We will not all be high profile saints with a special day in the calendar. But we should all aim to make today our feast day – that when our grandchildren attend Mass today in 100 years’ time, we will be among ‘all the saints’ they are honouring in heaven. So be a saint. There’s only one question that matters: What kind of saint do you want to be?


* The ‘Common of Virgins’ is specifically for female saints. The Catholic Church has not taken a formal view on whether St Joseph had a previous wife before his celibate marriage to the Blessed Virgin. For these reasons, St Joseph’s feast days appropriately draws from the Common of Holy Men & Women.


Facing the Future

Homily at St Philip Evans, on the Twenty-Ninth Sunday of Ordinary Time, Year A.

[Before the Gospel is proclaimed, everyone present will be asked to remain standing at the end.]

Dear Friends, today we celebrate the 32nd anniversary of the Dedication of this Church, and I have asked you to remain standing because I would like to show you the future! What does the future of our parish look like?

First of all, if you are a visitor among us, and this is not the church where you usually worship, please be seated.

Secondly, if for any reason you do not expect to be attending this church most Sundays by this time next year, please be seated.

I wish to show you the future, and we must plan for the long term. I hope that many of us will live long lives of service continuing to contribute to the parish, but for now I would like everyone aged over 75…70…65 to sit down.

Finally, I want to address our brothers and sisters from India, who belong to the Syro-Malabar branch of the Catholic Church. I don’t know what provision your bishop will make in the coming years, but let’s imagine that a priest is sent to Cardiff to celebrate your liturgy, the Holy Qurbana, every Sunday. If you would choose to go to that rather than come here every Sunday, please sit down.

Those of you still standing, have a good look at each other. The future of our parish is in your hands. There is no-one else who can make our parish thrive when our older brothers and sisters find that declining health prevents them giving the wonderful gifts they offer us right now. You too, please be seated – but be attentive!

Give to God what belongs to God.

This was Our Lord’s answer to a trick question designed to catch him out. But it’s a good question. What does belong to God? What are we expected to give Him?

When the Lord invites you to the wedding banquet, will you come? And will you be wearing a wedding garment?

When the Lord looks for fruit in his vineyard, will have have grown any?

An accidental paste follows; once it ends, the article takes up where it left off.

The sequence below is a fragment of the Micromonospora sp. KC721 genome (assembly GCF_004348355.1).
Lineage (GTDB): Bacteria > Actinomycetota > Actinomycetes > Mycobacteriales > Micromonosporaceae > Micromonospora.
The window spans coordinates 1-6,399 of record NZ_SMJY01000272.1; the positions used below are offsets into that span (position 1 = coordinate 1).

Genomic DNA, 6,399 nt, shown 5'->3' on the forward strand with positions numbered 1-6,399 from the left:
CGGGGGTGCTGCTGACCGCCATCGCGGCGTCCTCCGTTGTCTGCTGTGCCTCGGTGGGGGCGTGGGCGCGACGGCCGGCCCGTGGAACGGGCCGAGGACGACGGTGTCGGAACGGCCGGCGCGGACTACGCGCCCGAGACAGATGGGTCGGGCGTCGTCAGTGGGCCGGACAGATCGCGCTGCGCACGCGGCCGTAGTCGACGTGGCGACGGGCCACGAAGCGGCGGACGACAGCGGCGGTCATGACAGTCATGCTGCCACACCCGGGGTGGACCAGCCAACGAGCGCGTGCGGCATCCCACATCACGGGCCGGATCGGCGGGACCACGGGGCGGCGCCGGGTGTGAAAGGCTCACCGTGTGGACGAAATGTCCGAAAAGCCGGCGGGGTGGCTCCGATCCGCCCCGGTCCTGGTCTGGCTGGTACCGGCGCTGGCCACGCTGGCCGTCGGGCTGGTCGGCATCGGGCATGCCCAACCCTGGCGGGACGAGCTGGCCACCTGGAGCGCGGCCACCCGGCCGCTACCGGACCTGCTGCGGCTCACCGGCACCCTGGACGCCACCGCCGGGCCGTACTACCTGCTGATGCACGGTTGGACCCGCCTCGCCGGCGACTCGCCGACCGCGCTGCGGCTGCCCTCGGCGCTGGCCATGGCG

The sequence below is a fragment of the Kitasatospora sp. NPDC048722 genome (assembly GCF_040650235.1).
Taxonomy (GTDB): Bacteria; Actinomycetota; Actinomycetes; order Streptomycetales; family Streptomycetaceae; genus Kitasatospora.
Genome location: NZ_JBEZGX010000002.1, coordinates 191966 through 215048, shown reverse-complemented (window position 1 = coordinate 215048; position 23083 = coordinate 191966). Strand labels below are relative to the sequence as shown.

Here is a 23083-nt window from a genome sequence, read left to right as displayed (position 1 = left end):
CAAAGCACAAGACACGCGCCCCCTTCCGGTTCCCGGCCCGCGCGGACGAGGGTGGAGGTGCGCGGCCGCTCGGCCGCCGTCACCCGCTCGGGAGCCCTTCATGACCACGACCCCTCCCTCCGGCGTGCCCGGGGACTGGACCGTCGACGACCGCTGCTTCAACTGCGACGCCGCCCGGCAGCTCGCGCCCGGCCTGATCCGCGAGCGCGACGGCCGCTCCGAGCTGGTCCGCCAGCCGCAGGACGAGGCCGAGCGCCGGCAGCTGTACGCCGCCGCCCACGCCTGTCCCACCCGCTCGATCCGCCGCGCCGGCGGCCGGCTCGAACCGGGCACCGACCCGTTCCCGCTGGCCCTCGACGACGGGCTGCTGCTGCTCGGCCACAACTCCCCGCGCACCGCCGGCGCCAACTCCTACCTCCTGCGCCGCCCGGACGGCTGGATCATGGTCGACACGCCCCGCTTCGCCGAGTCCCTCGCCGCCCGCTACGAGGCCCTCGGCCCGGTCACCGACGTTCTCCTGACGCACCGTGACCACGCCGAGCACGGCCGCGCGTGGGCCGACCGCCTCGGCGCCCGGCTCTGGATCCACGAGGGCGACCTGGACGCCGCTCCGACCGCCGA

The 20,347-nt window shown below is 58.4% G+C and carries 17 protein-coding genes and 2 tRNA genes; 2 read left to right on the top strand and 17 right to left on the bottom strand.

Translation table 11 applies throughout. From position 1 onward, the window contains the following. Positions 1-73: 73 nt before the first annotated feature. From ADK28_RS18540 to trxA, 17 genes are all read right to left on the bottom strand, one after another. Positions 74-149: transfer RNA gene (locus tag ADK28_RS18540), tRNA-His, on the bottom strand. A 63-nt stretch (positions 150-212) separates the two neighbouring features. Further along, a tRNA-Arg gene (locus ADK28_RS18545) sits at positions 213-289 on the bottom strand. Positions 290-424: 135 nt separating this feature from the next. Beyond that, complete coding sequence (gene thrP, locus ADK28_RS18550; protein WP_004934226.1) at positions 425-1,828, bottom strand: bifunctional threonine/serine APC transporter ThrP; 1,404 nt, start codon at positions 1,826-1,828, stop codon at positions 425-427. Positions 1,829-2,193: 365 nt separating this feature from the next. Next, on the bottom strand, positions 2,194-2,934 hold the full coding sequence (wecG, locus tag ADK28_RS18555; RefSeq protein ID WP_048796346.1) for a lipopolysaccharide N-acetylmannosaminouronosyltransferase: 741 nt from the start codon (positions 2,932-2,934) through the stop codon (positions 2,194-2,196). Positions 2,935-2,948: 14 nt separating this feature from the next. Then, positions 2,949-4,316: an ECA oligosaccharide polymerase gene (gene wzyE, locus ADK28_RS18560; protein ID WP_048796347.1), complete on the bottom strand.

When the Lord asks you to work in his vineyard, will you go?

Over the last four Sundays, St Luke has repeatedly told us that God has work for us to do. That work includes the care we give to our families, our work colleagues and the local community – but in particular it applies to our work for this parish community. Today we celebrate the Dedication of the Church. We are the living stones of which our church is built. How dedicated are we?

The fact that we have a church building here in Llanedeyrn makes a statement. It says that we, the Catholics of this parish, takes responsibility for what belongs to God in Llanedeyrn, Pentwyn, Pontprennau and St Edeyrn’s Village. We are not St Brigid’s with St Paul’s. Our brothers and sisters there are responsible for Cyncoed and Llanishen. One question I always have to keep in mind as your Pastor is to ask whether we are still large enough as a community to do God’s work without needing to merge with our neighbours. Let’s assume, for the moment, that we are large enough. What challenges will the future bring?

I’d like to share with you some numbers.

Every year, the parents of about 70 children ask that they should receive First Communion here. Most of those families do not attend Mass regularly. Maybe 10 of those families are not even Catholic. How can we welcome them and encourage them to be active members of our parish family?

Every year, the parents of about 30 infants ask that these children should be baptised here. How can we welcome these and encourage them, too, to be active members of our parish family?

In January, after the Parish Mission, we launched our “Connect & Explore” Groups. About 25 of us came to try them out. Last month, we launched our new season… but only about 10 of us are still coming. That means that almost all of us, more than 300 souls, are not choosing to strengthen our community bonds and deepen our faith through the programme on offer. When we offer coffee and tea after Mass on the second Sunday of each month, maybe fifteen of us stay – but 150 souls leave without joining in. This is not a recipe for a healthy parish.

I know there are good reasons why some of us cannot take part. Maybe some of us work shifts which change from week to week. I have tried to address this by making sure that Connect & Explore runs in three different slots. Maybe some of us don’t like to drink tea or coffee – well, tell our caterers what we should be providing.